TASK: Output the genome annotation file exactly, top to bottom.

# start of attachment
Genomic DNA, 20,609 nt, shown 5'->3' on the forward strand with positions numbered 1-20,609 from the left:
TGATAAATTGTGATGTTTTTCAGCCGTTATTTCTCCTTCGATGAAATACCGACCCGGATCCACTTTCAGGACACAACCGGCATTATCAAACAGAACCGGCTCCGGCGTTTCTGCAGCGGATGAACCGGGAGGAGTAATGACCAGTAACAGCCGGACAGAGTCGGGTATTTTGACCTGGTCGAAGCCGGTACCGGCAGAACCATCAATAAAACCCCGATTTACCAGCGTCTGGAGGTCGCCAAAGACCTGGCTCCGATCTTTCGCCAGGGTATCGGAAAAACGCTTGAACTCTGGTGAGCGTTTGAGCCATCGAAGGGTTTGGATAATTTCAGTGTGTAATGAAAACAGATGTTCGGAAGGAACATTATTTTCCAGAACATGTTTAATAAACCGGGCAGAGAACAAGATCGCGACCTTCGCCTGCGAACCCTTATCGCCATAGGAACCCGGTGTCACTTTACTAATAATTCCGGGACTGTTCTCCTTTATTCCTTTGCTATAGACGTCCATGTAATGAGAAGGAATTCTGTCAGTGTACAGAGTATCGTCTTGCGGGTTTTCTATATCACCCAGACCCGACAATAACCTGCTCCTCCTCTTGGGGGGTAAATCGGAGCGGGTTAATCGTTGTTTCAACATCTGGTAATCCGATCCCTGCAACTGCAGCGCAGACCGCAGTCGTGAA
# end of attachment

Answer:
Genomic DNA, 20,609 nt, shown 5'->3' on the forward strand with positions numbered 1-20,609 from the left:
TGATAAATTGTGATGTTTTTCAGCCGTTATTTCTCCTTCGATGAAATACCGACCCGGATCCACTTTCAGGACACAACCGGCATTATCAAACAGAACCGGCTCCGGCGTTTCTGCAGCGGATGAACCGGGAGGAGTAATGACCAGTAACAGCCGGACAGAGTCGGGTATTTTGACCTGGTCGAAGCCGGTACCGGCAGAACCATCAATAAAACCCCGATTTACCAGCGTCTGGAGGTCGCCAAAGACCTGGCTCCGATCTTTCGCCAGGGTATCGGAAAAACGCTTGAACTCTGGTGAGCGTTTGAGCCATCGAAGGGTTTGGATAATTTCAGTGTGTAATGAAAACAGATGTTCGGAAGGAACATTATTTTCCAGAACATGTTTAATAAACCGGGCAGAGAACAAGATCGCGACCTTCGCCTGCGAACCCTTATCGCCATAGGAACCCGGTGTCACTTTACTAATAATTCCGGGACTGTTCTCCTTTATTCCTTTGCTATAGACGTCCATGTAATGAGAAGGAATTCTGTCAGTGTACAGAGTATCGTCTTGCGGGTTTTCTATATCACCCAGACCCGACAATAACCTGCTCCTCCTCTTGGGGGGTAAATCGGAGCGGGTTAATCGTTGTTTCAACATCTGGTAATCCGATCCCTGCAACTGCAGCGCAGACCGCAGTCGTGAA